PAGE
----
2 senators probe insurers and labs for possible kickback violations

An earlier settlement between California and Quest Diagnostics involved questions about insurers sending tests to certain laboratories in exchange for discounts.

By Doug Trapp — Posted Nov. 21, 2011

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Two senators known for scrutinizing potential Medicare fraud are examining contractual relationships between health insurers and clinical laboratories that the lawmakers believe may skirt or violate federal anti-kickback laws.

Senate Finance Committee Chair Max Baucus (D, Mont.) and Sen. Charles Grassley (R, Iowa) -- the highest-ranking GOP member on the Senate Judiciary Committee -- are looking into the practice of health insurers steering tests to certain labs in exchange for discounts or payments from these labs, also known as "pull through." The senators on Nov. 8 sent letters to three health insurance companies and two medical lab firms seeking a variety of information by Dec. 1.

The letters went to clinical labs Quest Diagnostics and Laboratory Corp. of America and health insurers Cigna, Aetna and UnitedHealth Group. Among other requests, the letters ask the companies for copies of their contracts with high-volume clients, including pricing details and other information.

Quest Diagnostics spokeswoman Wendy Bost said her company plans to cooperate with Baucus' and Grassley's request. Similar letters from lawmakers to business leaders are not uncommon, she said.

Representatives for Cigna, UnitedHealth Group and Aetna said their companies are reviewing the request and will respond appropriately. LabCorp representatives did not respond to requests for comment by this article's deadline.

Baucus' and Grassley's interest in pull through was prompted by a number of recent developments, including a lawsuit in New York and a historic legal settlement in California, said a Grassley aide, who asked not to be identified. The Medicare Payment Advisory Commission has suggested that Medicare overpays for clinical testing services, the aide said. Also, the Dept. of Health and Human Services Office of Inspector General has issued three advisory opinions, raising concerns about pull-through arrangements.

Any pull-through arrangements between insurers and clinical labs would be violations of federal anti-kickback laws, the aide said. These laws prohibit -- with certain exceptions -- anyone from knowingly and willfully receiving or paying anything of value to influence the referral of federal health care program business, including Medicare and Medicaid, according to the OIG. Violations are felony offenses.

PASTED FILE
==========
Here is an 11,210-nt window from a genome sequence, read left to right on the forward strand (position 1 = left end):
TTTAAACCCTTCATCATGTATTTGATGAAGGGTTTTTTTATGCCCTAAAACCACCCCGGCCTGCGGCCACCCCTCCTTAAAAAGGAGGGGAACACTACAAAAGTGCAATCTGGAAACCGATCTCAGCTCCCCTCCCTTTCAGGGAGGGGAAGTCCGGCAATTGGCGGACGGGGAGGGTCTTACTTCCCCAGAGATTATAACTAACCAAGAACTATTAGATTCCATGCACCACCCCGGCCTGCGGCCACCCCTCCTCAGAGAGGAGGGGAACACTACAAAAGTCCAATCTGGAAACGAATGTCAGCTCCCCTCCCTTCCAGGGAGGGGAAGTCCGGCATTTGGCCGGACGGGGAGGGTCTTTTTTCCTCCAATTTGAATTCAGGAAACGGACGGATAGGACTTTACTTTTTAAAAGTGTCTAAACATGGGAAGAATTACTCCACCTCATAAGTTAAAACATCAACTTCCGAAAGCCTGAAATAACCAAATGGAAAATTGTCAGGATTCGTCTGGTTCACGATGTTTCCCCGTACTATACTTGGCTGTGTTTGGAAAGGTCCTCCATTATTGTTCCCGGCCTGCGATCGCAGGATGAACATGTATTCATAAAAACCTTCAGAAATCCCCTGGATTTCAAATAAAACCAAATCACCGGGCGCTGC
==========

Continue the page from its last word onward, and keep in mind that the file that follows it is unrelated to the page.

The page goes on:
Two of the five companies had scheduled meetings with Baucus and Grassley staff on Nov. 15 to clarify the senators' requests, the aide said.

In May, Quest Diagnostics agreed to a $241 million settlement with the state of California over a whistle-blower lawsuit. Quest, the state's largest provider of medical lab testing, was accused of systematically overcharging the state's Medicaid program for more than 15 years and giving illegal kickbacks in the form of discounted or free testing to doctors, hospitals and clinics that referred Medicaid patients and others to the labs, according to a May 19 statement by California Attorney General Kamala D. Harris. Quest did not admit any wrongdoing in the settlement and said its testing services were priced appropriately.

The California settlement is the largest recovery in the history of the state's False Claims Act. The act allows any person with previously undisclosed information about a fraud, overcharge or other false claim to file a sealed lawsuit on behalf of California to recover the losses, according to Harris' office. A whistle-blower filed the Quest lawsuit in 2005, and California is pursuing similar cases against other clinical lab companies.

Another whistle-blower lawsuit alleging similar pull-through practices by LabCorp and UnitedHealth Group was filed in August in the Southern District of New York by the head of NPT Associates, a clinical lab company.

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Senators seek records of insurers' links with labs

Senate Finance Committee Chair Max Baucus (D, Mont.) and Sen. Charles Grassley (R, Iowa) are seeking information from three health insurance companies and two clinical laboratories regarding the practice of steering tests to certain labs in exchange for discounts, also known as "pull through." The senators sent letters asking for:

  • Copies of the health plans' agreements with their five largest clinical lab testing providers, including correspondence about contract negotiations, especially regarding prices. The senators also asked the clinical labs to disclose their five largest contracts with managed care organizations.
  • All presentations at meetings between health plans and clinical lab testing providers, consultants or others dealing with pull-through practices.
  • Health plans' correspondence with network physicians and potential network physicians about bonus fees relating to clinical labs, plus data on physician utilization of in-network and out-of-network labs.
  • Clinical labs' correspondence with physicians about their utilization of other labs.
  • Amounts of clinical labs' past five years of revenue from Medicare, private health plans and other sources.
  • Clinical labs' prices for the 10 most-ordered tests, prices charged to the labs' five most common insurer clients and prices charged to Medicare.

Source: Senate Finance Committee, November

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